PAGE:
A hill-top town and famous as a centre for antiques, Stow has a long history and probably dates from a prehistoric fortified settlement on top of the hill. The Roman Fosse Way from Cirencester to Leicester passes through it, although the town is mostly off to one side, reflecting its establishment as another of the planned market towns for which the Cotswolds is renowned.
The Market Square is large and still impressive. Surrounded by houses, shops and inns all built in the local stone, it gives the feeling of being the focus of town life over many centuries. Indeed it was host to some of the Cotswolds’ largest sheep fairs, with up to 20,000 sheep herded into the square for sale. The medieval market cross is a reminder of those times.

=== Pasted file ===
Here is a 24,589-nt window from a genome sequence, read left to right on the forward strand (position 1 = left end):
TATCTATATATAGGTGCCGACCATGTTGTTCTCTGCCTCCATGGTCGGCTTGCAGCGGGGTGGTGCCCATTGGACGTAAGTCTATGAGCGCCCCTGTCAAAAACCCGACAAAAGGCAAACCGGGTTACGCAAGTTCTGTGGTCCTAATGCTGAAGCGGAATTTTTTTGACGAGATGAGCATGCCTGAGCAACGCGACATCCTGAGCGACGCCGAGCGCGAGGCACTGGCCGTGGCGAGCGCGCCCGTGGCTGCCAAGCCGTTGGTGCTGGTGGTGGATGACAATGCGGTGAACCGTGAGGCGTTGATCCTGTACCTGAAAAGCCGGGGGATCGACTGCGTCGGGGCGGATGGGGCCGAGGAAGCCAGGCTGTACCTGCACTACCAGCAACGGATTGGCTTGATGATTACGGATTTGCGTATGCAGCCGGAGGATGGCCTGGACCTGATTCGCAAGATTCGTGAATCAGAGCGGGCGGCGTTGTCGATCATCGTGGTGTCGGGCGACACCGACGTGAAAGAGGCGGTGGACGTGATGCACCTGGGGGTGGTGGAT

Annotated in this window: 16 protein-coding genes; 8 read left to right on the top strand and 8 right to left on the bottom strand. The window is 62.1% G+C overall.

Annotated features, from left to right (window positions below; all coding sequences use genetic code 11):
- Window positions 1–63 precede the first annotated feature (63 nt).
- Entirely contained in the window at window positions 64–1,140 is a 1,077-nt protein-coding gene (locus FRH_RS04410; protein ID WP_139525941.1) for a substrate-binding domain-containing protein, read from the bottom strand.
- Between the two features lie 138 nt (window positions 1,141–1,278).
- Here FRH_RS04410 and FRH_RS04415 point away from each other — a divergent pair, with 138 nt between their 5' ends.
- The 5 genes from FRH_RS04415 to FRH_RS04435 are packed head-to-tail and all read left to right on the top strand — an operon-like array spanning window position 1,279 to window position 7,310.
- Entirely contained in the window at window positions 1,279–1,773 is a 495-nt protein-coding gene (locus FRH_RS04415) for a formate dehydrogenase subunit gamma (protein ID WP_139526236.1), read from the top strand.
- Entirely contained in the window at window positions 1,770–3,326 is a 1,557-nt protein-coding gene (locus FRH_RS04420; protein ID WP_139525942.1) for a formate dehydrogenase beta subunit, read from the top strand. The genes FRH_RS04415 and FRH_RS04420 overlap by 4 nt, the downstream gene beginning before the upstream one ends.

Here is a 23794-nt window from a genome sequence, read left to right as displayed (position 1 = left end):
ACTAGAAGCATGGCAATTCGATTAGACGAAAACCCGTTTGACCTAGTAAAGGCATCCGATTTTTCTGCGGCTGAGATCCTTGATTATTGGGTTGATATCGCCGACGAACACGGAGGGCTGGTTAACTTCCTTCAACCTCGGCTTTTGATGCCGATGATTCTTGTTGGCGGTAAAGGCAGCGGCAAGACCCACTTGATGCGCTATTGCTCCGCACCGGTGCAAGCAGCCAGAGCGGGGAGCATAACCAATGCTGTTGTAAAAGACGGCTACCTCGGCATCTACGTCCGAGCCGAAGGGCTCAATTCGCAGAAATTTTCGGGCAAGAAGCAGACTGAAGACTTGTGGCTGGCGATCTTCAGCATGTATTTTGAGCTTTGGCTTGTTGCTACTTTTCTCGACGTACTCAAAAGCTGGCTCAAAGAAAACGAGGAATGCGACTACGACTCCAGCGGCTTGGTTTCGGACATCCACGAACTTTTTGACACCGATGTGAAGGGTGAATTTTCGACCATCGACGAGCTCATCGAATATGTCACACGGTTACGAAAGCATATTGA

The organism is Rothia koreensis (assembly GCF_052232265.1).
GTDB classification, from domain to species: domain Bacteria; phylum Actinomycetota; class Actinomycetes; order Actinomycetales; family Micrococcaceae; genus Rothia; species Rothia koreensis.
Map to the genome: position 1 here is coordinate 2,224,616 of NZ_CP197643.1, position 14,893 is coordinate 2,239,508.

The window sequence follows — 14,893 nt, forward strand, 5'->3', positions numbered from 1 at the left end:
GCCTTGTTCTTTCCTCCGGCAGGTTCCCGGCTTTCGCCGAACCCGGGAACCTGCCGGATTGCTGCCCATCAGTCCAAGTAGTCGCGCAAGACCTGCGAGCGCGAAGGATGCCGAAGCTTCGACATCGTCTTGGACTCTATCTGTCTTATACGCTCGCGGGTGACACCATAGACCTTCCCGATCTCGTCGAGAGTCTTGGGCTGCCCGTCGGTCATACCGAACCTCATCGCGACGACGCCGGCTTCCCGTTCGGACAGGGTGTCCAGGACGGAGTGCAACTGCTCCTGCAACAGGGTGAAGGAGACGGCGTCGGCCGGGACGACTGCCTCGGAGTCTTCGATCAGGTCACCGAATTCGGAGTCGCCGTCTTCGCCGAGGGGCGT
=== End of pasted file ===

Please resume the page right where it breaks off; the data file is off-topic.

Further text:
St Edward's Church
Stow has a special importance in the English Civil War. It was close by at Donnington that the last battle was fought in March 1646. St Edward’s Church in the town centre was used as a prison for the defeated Royalist troops and was damaged as a result. Repaired and restored over many years, it remains a fine building in the Cotswold tradition.
At nearly 800ft above sea level, Stow is the highest of the Cotswold towns, approached uphill from all directions. It is well worth the climb.
Map and directions
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